If ever you've heard Walt Davis give a talk, or if you read his regular columns in beef producer, you probably recognize him as a man with a mission.
The story teller in Walt Davis only appears secondarily in these moments. In his new book, however, the storyteller is on full display.
The Gyp Lease Tales and Other Lies is a remembrance of Davis's lifetime in the ranching industry in western Texas and southeastern Oklahoma. He begins with tales of gathering cattle horseback behind his father in the mesquite brush on a seven-section, brushy ranch lease in Fisher County, Texas.
He writes about hunting "wormy" cattle with ranch horses that could smell the screwworm infestations and go to them in that rough brush country. Of course, once found you had to rope them and treat them, which required more rough rides through the brush.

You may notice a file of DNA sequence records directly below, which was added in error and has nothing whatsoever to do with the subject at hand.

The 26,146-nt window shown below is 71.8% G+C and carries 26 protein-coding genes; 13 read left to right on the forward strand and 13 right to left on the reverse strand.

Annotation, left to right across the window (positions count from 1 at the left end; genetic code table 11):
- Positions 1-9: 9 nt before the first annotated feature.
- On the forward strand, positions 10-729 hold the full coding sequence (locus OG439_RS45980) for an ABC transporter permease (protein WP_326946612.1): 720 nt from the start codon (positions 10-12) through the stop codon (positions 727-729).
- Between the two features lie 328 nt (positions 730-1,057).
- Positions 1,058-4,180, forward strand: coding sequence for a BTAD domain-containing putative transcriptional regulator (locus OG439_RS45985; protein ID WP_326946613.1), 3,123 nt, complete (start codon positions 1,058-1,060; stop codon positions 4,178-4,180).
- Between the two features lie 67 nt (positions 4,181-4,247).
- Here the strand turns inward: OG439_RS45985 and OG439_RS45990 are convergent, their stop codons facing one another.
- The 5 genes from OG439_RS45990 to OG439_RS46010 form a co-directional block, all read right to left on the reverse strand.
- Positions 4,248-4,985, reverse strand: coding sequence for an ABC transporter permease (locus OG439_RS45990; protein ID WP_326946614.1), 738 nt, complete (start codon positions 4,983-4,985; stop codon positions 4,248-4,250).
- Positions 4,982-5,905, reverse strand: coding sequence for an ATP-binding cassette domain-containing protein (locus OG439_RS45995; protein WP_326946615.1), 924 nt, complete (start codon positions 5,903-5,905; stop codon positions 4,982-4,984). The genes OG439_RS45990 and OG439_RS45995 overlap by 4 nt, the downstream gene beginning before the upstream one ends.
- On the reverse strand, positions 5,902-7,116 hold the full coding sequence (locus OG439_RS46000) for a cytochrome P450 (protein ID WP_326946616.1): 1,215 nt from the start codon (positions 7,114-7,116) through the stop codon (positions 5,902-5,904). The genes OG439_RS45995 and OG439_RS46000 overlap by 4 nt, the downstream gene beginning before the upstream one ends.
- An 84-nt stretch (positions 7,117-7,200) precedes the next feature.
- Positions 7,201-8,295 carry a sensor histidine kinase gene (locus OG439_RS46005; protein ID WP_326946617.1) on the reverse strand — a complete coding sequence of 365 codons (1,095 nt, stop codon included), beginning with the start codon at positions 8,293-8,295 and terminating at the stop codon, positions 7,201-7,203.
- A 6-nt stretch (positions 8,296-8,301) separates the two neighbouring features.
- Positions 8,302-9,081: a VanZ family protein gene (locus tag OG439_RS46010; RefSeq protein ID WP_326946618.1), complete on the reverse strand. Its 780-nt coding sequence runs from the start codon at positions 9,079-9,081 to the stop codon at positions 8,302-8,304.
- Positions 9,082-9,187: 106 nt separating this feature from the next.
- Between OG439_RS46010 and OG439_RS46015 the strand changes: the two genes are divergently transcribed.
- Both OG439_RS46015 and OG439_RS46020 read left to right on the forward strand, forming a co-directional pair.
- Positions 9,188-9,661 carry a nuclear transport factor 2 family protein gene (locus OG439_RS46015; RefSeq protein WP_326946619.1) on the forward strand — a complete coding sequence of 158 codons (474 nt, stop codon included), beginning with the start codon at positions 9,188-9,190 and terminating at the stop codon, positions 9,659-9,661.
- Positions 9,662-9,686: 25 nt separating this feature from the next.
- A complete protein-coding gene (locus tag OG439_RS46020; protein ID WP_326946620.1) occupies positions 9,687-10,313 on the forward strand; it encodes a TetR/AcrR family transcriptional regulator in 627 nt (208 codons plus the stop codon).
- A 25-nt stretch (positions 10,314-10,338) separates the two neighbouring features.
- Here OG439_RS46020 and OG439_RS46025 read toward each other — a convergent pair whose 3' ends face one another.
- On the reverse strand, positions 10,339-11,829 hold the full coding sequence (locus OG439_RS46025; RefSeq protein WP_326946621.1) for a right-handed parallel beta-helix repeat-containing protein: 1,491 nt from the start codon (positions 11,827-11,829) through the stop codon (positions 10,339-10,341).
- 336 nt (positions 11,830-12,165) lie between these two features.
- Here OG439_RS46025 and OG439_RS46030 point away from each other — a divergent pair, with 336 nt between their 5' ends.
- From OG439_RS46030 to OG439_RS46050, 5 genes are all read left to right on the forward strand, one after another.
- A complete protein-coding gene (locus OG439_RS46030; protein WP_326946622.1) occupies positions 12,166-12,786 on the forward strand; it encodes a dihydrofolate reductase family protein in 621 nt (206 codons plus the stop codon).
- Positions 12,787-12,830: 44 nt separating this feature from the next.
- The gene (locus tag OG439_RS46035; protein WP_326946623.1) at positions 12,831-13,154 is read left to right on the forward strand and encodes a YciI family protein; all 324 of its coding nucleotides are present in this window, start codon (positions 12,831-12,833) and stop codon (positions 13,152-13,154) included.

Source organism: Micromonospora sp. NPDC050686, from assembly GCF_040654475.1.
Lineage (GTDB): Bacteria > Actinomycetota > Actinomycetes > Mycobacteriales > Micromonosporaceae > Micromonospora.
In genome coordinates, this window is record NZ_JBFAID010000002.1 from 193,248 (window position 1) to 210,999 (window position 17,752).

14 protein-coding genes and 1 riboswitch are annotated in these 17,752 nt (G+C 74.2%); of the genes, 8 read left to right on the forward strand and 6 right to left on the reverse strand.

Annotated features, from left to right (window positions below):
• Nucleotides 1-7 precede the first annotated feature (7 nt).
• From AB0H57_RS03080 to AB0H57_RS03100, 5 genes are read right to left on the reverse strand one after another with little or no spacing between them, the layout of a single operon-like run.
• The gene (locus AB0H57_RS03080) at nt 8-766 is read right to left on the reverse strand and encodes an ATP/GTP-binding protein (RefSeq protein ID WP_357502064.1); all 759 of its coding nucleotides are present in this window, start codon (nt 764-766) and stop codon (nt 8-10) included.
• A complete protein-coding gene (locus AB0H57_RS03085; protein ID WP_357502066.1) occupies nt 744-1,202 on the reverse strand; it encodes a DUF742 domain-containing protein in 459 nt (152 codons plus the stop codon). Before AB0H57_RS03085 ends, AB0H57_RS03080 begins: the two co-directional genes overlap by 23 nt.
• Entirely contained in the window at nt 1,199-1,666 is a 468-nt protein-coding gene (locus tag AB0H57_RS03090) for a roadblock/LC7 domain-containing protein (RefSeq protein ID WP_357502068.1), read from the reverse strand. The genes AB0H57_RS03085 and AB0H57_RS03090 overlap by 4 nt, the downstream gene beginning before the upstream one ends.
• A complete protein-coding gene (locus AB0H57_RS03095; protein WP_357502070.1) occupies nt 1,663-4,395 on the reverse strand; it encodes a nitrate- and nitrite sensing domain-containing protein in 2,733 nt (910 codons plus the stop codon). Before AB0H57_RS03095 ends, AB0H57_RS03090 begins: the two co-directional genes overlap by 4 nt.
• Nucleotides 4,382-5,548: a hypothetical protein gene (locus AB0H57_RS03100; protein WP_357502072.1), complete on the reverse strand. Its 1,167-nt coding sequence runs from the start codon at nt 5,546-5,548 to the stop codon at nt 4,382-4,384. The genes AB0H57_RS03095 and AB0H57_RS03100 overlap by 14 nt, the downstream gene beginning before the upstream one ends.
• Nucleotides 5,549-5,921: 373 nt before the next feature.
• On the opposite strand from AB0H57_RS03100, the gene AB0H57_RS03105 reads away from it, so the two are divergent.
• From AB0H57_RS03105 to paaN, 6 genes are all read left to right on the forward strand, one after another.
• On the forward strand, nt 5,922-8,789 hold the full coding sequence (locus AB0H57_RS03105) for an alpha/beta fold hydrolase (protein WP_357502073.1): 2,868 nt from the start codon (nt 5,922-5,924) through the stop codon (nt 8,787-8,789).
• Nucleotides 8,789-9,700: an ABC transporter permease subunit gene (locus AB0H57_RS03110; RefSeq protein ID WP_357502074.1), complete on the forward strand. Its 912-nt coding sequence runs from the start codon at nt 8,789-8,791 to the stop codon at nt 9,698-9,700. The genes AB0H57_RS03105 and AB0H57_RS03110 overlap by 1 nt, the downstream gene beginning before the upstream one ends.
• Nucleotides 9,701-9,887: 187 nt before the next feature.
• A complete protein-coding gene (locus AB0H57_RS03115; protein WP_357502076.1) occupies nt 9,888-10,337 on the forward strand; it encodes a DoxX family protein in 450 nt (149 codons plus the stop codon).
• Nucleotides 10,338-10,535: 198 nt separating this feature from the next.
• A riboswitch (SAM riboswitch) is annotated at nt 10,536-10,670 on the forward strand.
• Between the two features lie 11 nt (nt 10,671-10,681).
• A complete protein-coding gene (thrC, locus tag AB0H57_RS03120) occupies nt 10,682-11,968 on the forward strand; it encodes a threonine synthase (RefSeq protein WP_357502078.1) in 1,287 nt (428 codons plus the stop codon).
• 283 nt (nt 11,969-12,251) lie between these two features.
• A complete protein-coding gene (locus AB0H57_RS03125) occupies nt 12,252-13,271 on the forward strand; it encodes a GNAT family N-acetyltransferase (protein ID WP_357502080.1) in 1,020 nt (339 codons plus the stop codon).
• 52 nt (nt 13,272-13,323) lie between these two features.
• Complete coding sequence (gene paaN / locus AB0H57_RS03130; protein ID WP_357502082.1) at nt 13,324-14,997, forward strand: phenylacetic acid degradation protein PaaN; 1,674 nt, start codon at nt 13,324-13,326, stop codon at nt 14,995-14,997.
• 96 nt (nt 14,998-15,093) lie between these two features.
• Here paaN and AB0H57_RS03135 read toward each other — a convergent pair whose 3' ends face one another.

"When you are going 'hell bent for leather' over slick rock hills or popping branches as big as your arm off of mesquite trees, it is easy to feel the allure of a career selling used cars," Davis writes, in his typically wry humor.
These are the stories of real cowboys and real ranching 50 to 70 years ago, but it's not necessarily the Walt Davis many of us have come to know over the past 25 years. Instead, it's the story of people and cattle and goats and sheep and horses and dogs and the ways they lived together in tough country, in a sometimes very difficult way of life.
From the pet coon the family raised that eventually left to run off with a big boar coon and live wild, to hard-bucking horses that worked as hard as their riders, to stories of roping pigs and alligators and coyotes and deer, to rattlesnake hunting and practical jokes on college buddies and future brothers-in-law, this set of yarns has enough to keep you turning the pages and grinning.